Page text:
25 children's books your kids and teens won't be able to put down this summer

These summer page-turners are sure to please kids from toddler to teenager.
Amazon
By Lisa Tolin

Our editors independently selected these items because we think you will enjoy them and might like them at these prices. If you purchase something through our links, we may earn a commission. Pricing and availability are accurate as of publish time. Learn more about Shop TODAY.

With virtual school unplugging and summer camps in question, kids (and their parents) could be in for a long summer of “I’m bored.”

Fortunately, it’s a great season for books for children and young adults, with plenty of eagerly anticipated titles (including a “Hunger Games” prequel from Suzanne Collins) and a slew of lovable picture books that will have little ones asking you to read them again and again.

Ordinarily, summer reading lists are packed with fun beach reads — and we have plenty of those. But this is no ordinary summer, so we also included books that could help start a conversation about current events. Find more of those in this list of books about anti-racism, and check out our lists on helping kids deal with anxiety about coronavirus or heading back to school.

If you’re worried about a summer slide in your child’s reading skills, education experts suggest building a love of reading by letting them enjoy whatever they like, including graphic novels, comics or nonfiction. Keep reading for some 2020 new releases to tempt them.

1. “You Matter,” by Christian Robinson

There’s no better time to let children know they matter, even if they’re lost, or everyone is too busy to help. It's also a low key way to start important conversations. Don’t miss Robinson’s Instagram video series, “Making Space.”

2. “Swashby and the Sea,” by Beth Ferry and Juana Martinez Neal

In this delightful picture book, Captain Swashby lives alone by the sea and likes it that way. When a little girl disrupts his peace, Swashby tries to get rid of her by leaving grumpy messages in the sand. But the sea has other ideas. Fun wordplay and lush illustrations make this an inspired read.

3. “Lift,” by Minh Le and Dan Santat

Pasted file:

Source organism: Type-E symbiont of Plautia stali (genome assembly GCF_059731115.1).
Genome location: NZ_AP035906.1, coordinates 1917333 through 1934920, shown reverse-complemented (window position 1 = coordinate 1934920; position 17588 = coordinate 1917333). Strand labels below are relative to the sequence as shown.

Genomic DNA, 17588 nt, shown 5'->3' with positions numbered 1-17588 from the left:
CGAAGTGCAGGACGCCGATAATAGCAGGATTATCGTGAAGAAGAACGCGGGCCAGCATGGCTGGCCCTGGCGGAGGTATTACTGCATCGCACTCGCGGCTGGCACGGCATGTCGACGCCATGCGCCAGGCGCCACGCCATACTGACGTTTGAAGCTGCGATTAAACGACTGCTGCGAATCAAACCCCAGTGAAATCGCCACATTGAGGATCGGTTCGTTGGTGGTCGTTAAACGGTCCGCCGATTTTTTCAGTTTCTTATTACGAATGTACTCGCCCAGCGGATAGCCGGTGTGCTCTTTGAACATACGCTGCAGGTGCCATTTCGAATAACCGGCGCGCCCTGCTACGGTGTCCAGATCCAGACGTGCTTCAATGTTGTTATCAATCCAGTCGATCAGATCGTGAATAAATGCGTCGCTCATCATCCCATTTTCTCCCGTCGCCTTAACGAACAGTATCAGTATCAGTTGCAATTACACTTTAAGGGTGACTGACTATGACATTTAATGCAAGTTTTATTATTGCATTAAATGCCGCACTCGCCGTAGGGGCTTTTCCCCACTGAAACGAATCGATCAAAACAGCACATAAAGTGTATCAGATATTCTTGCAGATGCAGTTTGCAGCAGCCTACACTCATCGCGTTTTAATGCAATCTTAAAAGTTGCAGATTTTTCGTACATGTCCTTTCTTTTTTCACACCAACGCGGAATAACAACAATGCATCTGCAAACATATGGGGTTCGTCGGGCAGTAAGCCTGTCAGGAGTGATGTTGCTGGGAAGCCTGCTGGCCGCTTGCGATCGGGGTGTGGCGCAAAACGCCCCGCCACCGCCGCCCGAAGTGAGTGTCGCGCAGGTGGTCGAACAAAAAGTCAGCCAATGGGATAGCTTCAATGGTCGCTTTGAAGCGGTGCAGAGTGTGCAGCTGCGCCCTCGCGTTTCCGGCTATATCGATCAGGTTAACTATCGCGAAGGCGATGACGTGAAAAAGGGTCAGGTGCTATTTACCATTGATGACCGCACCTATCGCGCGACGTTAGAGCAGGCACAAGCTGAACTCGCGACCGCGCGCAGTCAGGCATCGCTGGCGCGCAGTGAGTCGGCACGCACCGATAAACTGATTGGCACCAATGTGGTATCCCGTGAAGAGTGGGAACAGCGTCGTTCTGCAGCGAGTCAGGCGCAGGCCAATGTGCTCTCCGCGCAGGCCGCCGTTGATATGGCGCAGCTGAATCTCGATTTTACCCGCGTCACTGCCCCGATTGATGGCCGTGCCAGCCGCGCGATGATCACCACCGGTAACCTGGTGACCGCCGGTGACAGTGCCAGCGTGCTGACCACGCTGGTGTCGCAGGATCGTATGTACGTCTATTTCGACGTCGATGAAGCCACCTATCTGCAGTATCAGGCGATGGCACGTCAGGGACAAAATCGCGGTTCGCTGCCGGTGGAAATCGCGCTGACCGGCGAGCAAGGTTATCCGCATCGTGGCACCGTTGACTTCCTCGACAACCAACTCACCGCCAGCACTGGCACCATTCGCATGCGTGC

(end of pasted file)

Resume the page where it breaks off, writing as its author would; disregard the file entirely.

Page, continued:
This fantasy from the duo behind “Drawn Together” introduces us to Iris, a young girl with a love of pushing elevator buttons. When her little brother usurps her button-pushing duty, she embarks on a new adventure that takes her to unexpected heights.

4. "Jules vs. the Ocean," by Jessie Sima

The creator of "Not Quite Narwhal" returns to the sea with a little girl and a lot of determination. Jules wants to create a sandcastle to impress, even if the waves have other ideas.

5. “Two Dogs on a Trike,” by Gabi Snyder and Robin Rosenthal

The read-to-me crowd will love this new counting book with nine hilarious, dancing dogs, one very grumpy cat and all manners of transportation — including jet packs.

6. “Love, Sophia on the Moon,” by Anica Mrose Rissi and Mika Song

Sophia is running away to the moon. Don’t try to stop her. Unless you’d like to send cookies? In a series of letters, Sophia and her mom work out their differences between Earth and moon and settle on a cozy landing spot.

7. “Dozens of Doughnuts,” by Carrie Finison and Brianne Farley

LouAnn the bear is ready to settle in with a big batch of doughnuts, but friends keep popping by to share. She divides up her stash until there’s nothing left. But never fear, her hungry friends come through in this rhyming, humorous book that introduces math concepts.

8. "Speak Up," by Miranda Paul and Ebony Glenn

This book encourages kids to speak up about injustice and bullying, but also about their own feelings. It's a great conversation-starter for this moment, with important words of wisdom for moments to come.

9. “Small Matters,” by Heather Ferranti Kinser

This lyrical nonfiction picture book shows how the smallest things (those seen with an electron microscope) can make a big difference. Small eyes will grow wide over close-up photos of shark skin and the hairs on a honeybee’s eye.